14. 14. The electromagnetic actuator of claim 13 wherein the second coil group is separated from the at least first coil group by a distance, the distance being measured between a side edge of the first coil and a tip of the second coil, the distance being between approximately 5 millimeters and approximately 15 millimeters.
  15. 15. The electromagnetic actuator of claim 1 wherein the electromagnetic actuator is a three-phase planar motor.
  16. 16. The electromagnetic actuator of claim 1 wherein the first coil width is approximately equal to three hundred degrees and the second coil width is approximately equal to three hundred degrees, wherein a north-to-north magnet pitch is defined as approximately 360 degrees.
  17. 17. The electromagnetic actuator of claim 1 wherein the first coil width is approximately equal to an integer multiple of sixty degrees and the second coil width is approximately equal to an integer multiple of sixty degrees, wherein a north-to-north magnet pitch is defined as approximately three hundred sixty degrees.
  18. 18. A stage apparatus comprising the electromagnetic actuator of claim 1
  19. 19. An exposure apparatus comprising the stage apparatus of claim 18.
  20. 20. A wafer formed using the exposure apparatus of claim 19.
  21. 21. An apparatus comprising;
    a stage; and
    a planar motor, the planar motor being coupled to the stage and arranged to cause the stage to move, the planar motor including at least a first group and a second group, the first group and the second group having a shared set of axes, the planar motor further including a magnet array oriented at approximately forty-five degrees to the axes, wherein the first group includes at least a first coil having a first overall width and a first end-to-end coil length that is approximately equal to an integer multiple of three times the first overall width, and wherein the second group includes at least a second coil having a second overall width and a second end-to-end coil length that is approximately equal to an integer multiple of three times the second overall width.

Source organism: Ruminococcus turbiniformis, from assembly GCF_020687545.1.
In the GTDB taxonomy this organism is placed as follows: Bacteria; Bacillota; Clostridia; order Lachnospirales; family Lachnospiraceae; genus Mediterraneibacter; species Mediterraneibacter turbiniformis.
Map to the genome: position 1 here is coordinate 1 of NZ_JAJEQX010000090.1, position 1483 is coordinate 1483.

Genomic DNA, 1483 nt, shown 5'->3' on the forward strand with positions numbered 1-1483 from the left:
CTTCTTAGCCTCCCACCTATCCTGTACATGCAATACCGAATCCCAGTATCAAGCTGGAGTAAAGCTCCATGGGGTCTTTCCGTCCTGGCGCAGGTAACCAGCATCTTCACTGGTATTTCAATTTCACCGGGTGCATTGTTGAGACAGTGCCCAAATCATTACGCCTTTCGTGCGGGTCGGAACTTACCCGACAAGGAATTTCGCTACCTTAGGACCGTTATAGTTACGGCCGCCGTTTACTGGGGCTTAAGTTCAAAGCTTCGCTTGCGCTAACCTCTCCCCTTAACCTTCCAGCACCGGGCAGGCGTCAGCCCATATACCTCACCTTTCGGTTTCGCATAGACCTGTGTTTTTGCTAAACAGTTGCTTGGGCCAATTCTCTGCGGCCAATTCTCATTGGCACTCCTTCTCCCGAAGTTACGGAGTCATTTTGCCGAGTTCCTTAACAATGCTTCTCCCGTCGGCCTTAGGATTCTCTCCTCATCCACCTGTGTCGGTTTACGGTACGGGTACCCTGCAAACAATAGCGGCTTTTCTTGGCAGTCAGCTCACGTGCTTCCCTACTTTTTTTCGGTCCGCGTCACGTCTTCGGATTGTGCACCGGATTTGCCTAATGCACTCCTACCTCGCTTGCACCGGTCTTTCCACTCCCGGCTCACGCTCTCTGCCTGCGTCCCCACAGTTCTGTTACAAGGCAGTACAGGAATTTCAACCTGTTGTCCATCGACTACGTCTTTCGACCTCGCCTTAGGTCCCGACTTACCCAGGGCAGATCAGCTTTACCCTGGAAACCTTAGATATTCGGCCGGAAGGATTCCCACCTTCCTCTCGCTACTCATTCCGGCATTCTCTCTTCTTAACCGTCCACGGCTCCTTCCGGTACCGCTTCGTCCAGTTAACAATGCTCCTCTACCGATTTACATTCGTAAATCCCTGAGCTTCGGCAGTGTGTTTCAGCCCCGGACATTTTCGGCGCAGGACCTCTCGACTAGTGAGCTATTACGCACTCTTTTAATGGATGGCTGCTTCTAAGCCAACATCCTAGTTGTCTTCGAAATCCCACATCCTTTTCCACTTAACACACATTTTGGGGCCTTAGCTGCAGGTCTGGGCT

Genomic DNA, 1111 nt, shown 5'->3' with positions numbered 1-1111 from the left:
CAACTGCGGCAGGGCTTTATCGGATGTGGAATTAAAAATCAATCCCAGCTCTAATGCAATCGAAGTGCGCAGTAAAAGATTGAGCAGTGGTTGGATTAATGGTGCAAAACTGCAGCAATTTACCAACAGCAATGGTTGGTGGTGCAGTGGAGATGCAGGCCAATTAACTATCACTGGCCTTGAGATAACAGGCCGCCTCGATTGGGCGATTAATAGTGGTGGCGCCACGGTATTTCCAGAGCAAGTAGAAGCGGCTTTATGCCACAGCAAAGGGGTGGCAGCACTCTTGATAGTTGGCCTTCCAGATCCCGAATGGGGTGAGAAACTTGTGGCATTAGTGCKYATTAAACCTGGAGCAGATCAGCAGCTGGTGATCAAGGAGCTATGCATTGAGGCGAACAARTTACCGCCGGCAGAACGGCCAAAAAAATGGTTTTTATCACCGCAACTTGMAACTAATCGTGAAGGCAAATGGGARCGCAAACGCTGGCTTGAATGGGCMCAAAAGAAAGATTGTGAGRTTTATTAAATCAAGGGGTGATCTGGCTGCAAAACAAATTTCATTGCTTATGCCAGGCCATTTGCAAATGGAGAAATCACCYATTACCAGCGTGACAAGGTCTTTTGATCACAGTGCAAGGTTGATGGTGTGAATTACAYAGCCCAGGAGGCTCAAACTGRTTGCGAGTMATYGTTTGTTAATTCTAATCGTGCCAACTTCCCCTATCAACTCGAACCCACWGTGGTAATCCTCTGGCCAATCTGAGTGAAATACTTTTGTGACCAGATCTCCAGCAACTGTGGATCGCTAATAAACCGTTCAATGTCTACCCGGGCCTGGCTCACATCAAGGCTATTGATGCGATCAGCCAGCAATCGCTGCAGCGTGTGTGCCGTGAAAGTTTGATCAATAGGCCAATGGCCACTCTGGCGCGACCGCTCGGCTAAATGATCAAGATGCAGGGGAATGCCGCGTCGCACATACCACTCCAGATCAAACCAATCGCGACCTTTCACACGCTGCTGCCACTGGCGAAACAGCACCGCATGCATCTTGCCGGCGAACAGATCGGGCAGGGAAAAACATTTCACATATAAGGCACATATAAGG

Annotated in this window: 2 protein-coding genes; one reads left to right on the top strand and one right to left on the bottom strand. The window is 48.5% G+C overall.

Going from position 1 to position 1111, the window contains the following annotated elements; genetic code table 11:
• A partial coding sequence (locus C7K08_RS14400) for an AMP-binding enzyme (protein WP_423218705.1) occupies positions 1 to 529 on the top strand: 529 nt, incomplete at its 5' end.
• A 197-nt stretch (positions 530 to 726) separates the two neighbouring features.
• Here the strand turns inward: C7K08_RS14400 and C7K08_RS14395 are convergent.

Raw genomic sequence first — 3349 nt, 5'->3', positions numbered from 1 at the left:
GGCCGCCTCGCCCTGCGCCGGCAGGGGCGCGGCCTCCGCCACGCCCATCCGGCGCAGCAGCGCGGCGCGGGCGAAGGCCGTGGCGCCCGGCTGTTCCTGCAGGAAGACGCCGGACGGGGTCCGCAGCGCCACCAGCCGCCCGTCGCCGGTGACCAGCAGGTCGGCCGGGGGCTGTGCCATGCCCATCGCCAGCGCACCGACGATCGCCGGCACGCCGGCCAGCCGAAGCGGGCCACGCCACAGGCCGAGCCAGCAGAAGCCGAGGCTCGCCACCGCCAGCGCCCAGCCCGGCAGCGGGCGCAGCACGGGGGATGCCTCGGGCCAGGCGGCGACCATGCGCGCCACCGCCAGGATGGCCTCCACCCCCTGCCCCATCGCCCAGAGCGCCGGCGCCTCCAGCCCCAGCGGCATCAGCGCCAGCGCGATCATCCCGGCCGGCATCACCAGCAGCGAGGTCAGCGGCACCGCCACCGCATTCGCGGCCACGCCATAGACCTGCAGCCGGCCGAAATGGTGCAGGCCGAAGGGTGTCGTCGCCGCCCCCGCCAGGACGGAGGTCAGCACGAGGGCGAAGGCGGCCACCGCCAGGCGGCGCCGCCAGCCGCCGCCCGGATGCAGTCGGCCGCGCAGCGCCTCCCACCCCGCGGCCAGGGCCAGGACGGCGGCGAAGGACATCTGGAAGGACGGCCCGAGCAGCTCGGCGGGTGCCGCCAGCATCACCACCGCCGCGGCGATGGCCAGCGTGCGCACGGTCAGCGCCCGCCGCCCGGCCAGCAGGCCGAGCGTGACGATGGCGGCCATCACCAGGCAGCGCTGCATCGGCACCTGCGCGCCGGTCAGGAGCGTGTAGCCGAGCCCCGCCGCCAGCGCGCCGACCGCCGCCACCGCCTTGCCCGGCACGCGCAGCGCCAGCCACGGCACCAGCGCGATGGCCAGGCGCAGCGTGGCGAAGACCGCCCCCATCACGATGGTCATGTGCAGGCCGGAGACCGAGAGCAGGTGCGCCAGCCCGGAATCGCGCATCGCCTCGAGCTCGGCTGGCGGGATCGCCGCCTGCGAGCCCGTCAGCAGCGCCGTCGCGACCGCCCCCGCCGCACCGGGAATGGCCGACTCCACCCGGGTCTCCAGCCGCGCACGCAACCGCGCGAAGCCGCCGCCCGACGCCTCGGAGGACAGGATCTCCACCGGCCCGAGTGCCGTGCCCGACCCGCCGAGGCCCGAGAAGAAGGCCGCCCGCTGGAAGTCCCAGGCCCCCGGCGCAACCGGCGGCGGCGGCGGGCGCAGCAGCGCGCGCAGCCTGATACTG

22. 22. The apparatus of claim 21 wherein at least one of selected form a group including the first overall width and the second overall width is approximately 300 degrees, and wherein a north-to-north magnet pitch is defined as approximately 360 degrees.
  23. 23. The apparatus of claim 21 wherein at least one selected from a group including the first overall width and the second overall width is equal to an integer multiple of approximately 60 degrees, and wherein a north-to-north magnet pitch is defined as approximately 360 degrees.
  24. 24. The apparatus of claim 21 wherein the first coil has a first coil side width, the first coil side width being measured from an inner surface of the first coil to an outer surface of the first coil, the first coil width being approximately equal to two-fifths of the first overall width, and wherein the second coil has a second coil width, the second coil side width being measured from an inner surface of the second coil to an outer surface of the second coil, the second coil side width being approximately equal to two-fifths of the second width.
  25. 25. An exposure apparatus comprising the apparatus of claim 21.
  26. 26. A wafer formed using the exposure apparatus of claim 21.